V. What are the strengths and limitations of this approach compared to others?

Key strengths of the approach when well implemented: 

  • If the three quality criteria laid out above are met, then applying process tracing significantly bolsters our capacity to establish a strong causal link between interventions and outcomes and at the same time have strong explanatory power behind the ‘how’ and ‘why’ of processes of change.

  • Process tracing provides a clear scaffold for making transparent the process of evidence gathering and assessment as well as triangulating sources of evidence. This process goes far beyond typical case study approaches, and other theory-based approaches. Process tracing makes the theory of change vividly unfold in front of the eyes of the evaluator and allows them to reach strong confidence in their impact/contribution claims.

  • It is also much easier to derive ‘practical lessons’ from a process tracing study than from many other types of evaluation approaches. Because it focuses the evaluator’s mind on causal explanations and the linkages between actions and behavior change, it helps elaborate ideas about how such activities should be tweaked or changed to improve outcomes.

  • Process tracing has a comparative advantage over other (impact) evaluation methods in assessing interventions that are not amenable to quantification or experimentation, such as policy dialogue, the contribution of research, knowledge and data work, advocacy and communication campaigns, etc.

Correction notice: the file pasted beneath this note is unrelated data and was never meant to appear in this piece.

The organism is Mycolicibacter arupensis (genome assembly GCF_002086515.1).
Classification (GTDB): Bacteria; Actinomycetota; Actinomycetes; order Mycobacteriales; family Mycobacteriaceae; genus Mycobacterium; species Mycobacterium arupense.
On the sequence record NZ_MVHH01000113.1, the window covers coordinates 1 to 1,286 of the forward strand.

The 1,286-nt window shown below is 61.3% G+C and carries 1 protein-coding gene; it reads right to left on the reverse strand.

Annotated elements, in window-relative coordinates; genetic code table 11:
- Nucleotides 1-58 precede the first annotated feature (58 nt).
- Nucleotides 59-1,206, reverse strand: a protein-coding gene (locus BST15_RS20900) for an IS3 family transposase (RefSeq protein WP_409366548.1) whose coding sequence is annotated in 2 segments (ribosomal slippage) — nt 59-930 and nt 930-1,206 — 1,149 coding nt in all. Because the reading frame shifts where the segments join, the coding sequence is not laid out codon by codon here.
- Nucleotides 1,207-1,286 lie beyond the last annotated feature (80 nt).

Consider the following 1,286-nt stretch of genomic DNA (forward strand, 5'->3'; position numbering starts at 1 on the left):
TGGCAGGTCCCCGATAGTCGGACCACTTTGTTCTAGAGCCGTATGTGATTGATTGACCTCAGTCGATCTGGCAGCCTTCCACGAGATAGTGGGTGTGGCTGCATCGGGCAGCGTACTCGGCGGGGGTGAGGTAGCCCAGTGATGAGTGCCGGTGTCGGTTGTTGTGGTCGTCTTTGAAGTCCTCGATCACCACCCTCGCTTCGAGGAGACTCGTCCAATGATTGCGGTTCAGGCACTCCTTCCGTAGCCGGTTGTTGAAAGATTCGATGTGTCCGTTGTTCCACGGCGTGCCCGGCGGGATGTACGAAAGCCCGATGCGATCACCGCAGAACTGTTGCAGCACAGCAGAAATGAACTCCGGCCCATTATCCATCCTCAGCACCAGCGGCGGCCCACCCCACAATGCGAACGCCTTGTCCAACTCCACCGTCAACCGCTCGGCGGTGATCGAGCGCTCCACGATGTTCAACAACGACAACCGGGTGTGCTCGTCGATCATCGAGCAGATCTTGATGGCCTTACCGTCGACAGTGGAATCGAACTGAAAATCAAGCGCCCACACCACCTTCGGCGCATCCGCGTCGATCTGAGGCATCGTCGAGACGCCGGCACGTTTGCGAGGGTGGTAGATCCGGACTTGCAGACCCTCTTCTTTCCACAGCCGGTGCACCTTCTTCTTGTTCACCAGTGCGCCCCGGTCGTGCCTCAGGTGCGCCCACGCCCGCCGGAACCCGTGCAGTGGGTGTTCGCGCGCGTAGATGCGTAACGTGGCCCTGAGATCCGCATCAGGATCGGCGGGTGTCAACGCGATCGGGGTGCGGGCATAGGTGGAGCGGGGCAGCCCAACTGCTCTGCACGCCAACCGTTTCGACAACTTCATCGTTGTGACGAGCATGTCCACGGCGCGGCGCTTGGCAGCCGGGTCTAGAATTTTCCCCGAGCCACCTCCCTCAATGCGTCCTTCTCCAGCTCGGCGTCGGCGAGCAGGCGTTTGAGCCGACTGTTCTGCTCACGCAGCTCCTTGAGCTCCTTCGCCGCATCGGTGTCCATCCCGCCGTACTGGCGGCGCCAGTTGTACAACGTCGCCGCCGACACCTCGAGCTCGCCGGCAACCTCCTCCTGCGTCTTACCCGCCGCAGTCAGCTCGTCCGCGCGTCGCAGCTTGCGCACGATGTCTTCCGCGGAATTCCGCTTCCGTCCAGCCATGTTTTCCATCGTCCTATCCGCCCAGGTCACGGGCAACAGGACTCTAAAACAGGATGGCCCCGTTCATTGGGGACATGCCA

Some (de)limitations of the approach: 

  • Process tracing is not adequate to answer ‘how much of an impact an intervention had on average on an outcome of interest’ and should not be used to fulfill this objective.

  • While it needs not be overly technical, there is a steep learning curve to mastering the ropes of process tracing. Notably, evaluators need to become familiar with setting up ‘empirical tests’ to gauge the probative value (uniqueness and trustworthiness) of their evidence; they need to become more rigorous in how they reconstruct process Theory-of-change and leverage the existing literature to theorize about behavioral change linked to specific actions, etc.

  • On its own process tracing has weak external validity and needs to be paired with a cross-case design, which can become onerous and time-consuming.

Some bibliographical references to go further

Beach, Derek. and Brun Pedersen, Rasmus. 2019. Process Tracing Methods. Ann Arbor: University of Michigan Press.

Befani, Barbara. and Stedman-Bryce, Gavin. 2017. “Process Tracing and Bayesian updating for impact evaluation”. Evaluation, 23(1): 42-60.

Befani, Barbara. 2021. Credible Explanations of Development Outcomes: Improving Quality and Rigour with Bayesian Theory-Based Evaluation. Report 2021:03, Expert Group for Aid Studies (EBA), Sweden.

Cartwright, Nancy. and Hardie, Jeremy. 2012. Evidence-based policy: A practical guide to doing it better. Oxford: Oxford University Press.

D’Errico Stefano. and Befani, Barbara. and Booker, Francesca. and Guiliani, Alessandra. 2017. Influencing policy change in Uganda: an impact evaluation of the Uganda Poverty and Conservation Learning Group’s work. PCLG Research Report. https://www.iied.org/sites/default/files/pdfs/migrate/G04157.pdf

Orth, Magdalena. and Schmitt, Johannes. and Krisch, Franziska. and Oltsch, Stefan. 2017. What we know about the effectiveness of budget support. Evaluation Synthesis, German Institute for Development Evaluation (DEval), Bonn.

Raimondo, Estelle. 2020. “Getting Practical with Causal Mechanisms: The Application of Process-Tracing under Real-World Evaluation Constraints.” New Directions for Evaluation, Fall 2020: 45-58.